Women’s economic empowerment has long been a feature of EU policy, but the shift in priorities in the aftermath of the economic crisis has left the employment policy largely gender blind. Thus the Europe 2020 strategy includes a target of having 75 % of the working age population in employment by 2020 but does not distinguish between women and men. While the overall EU employment rate is getting closer to this target (72.2 % in 2017), this masks a significant disparity between the employment rates of women (66.5 %) and men (78 %).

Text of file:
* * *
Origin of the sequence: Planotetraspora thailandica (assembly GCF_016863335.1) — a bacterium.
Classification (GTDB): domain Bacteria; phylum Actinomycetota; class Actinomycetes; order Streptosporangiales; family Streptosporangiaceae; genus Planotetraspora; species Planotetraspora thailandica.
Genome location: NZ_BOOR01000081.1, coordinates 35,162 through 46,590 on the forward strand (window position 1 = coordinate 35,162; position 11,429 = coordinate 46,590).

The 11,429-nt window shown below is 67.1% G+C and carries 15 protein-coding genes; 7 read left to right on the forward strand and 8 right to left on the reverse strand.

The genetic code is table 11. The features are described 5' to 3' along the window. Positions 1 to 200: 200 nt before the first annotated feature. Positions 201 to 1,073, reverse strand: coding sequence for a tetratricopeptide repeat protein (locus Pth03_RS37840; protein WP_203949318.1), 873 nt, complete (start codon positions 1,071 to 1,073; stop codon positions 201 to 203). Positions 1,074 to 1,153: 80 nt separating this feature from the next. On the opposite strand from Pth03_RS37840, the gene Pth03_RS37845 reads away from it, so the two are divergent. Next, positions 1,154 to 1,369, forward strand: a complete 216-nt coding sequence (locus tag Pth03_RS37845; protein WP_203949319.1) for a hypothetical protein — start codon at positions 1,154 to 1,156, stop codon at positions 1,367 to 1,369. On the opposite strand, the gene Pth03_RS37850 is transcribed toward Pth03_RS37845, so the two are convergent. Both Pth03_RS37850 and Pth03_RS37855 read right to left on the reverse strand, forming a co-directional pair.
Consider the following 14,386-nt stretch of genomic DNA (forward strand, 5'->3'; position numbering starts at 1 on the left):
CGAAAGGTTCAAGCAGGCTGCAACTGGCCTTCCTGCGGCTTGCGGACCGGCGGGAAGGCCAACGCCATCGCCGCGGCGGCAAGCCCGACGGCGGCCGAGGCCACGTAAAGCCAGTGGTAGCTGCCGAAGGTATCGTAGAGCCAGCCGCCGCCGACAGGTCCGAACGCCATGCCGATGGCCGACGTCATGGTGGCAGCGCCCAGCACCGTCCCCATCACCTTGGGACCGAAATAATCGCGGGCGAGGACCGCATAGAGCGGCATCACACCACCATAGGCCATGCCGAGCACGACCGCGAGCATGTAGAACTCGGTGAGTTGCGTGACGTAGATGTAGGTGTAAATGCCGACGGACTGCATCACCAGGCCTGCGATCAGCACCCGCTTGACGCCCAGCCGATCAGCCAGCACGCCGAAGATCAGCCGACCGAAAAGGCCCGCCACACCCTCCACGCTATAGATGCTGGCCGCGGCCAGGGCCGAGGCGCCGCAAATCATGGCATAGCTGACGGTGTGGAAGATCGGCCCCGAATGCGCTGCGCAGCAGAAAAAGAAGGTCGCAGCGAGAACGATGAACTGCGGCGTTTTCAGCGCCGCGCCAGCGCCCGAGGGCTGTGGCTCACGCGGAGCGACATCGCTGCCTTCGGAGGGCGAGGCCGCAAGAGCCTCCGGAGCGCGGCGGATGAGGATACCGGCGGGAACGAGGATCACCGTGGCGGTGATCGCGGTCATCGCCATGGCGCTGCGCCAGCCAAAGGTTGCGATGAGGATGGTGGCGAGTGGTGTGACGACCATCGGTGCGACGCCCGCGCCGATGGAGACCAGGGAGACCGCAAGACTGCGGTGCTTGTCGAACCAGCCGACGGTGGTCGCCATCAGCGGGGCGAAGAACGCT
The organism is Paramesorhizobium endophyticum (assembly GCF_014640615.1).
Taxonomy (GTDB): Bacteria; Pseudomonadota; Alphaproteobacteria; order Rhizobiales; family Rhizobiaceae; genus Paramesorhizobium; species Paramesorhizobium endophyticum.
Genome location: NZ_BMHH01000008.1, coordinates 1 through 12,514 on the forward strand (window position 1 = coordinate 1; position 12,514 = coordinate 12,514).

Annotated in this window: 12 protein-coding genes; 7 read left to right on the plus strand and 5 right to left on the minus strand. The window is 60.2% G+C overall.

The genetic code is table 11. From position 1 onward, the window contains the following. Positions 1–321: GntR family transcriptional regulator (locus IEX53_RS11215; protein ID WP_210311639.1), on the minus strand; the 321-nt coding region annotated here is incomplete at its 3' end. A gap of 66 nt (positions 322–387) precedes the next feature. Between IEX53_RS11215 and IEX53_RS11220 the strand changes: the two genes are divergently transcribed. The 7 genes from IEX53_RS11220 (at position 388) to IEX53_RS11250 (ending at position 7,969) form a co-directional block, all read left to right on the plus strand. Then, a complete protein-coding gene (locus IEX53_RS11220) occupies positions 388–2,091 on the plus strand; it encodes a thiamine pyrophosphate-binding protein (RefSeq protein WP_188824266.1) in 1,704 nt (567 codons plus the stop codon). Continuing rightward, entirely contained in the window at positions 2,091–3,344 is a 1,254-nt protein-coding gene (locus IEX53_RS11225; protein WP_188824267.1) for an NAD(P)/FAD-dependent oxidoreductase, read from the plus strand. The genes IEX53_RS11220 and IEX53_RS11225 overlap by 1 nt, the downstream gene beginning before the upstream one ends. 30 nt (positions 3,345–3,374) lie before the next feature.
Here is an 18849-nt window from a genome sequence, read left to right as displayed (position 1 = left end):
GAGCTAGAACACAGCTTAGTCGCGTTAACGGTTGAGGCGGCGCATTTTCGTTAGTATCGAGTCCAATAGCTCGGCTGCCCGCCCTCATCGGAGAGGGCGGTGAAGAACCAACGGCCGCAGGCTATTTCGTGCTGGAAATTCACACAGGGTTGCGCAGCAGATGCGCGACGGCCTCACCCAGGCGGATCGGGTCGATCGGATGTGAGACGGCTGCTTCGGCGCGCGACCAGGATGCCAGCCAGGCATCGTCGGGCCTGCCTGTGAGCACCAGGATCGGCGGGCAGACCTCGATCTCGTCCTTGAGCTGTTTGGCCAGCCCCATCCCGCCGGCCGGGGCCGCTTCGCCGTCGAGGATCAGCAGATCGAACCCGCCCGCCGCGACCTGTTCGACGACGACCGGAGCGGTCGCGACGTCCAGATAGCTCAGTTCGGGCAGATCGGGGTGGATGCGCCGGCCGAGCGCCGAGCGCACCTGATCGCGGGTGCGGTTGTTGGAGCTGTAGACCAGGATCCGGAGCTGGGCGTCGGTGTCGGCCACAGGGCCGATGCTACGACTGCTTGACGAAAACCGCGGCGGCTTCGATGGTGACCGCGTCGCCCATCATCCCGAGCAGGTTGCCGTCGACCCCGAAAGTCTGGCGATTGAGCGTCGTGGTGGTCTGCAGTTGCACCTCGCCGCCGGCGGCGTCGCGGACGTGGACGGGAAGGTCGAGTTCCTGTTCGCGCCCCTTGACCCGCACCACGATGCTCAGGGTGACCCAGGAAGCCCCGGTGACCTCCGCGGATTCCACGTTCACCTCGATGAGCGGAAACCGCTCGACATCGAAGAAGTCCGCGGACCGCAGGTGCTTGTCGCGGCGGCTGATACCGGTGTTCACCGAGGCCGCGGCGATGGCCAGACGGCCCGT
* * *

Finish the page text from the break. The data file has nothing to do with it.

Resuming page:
A gender perspective in employment policy acknowledges that women undertake a disproportionate share of unpaid care work, which limits their participation in the labour market and the quality of their employment. The European Pillar of Social Rights was introduced in 2017 to ensure equal opportunities for women and men in areas such as equal conditions of work, career progression and equal pay.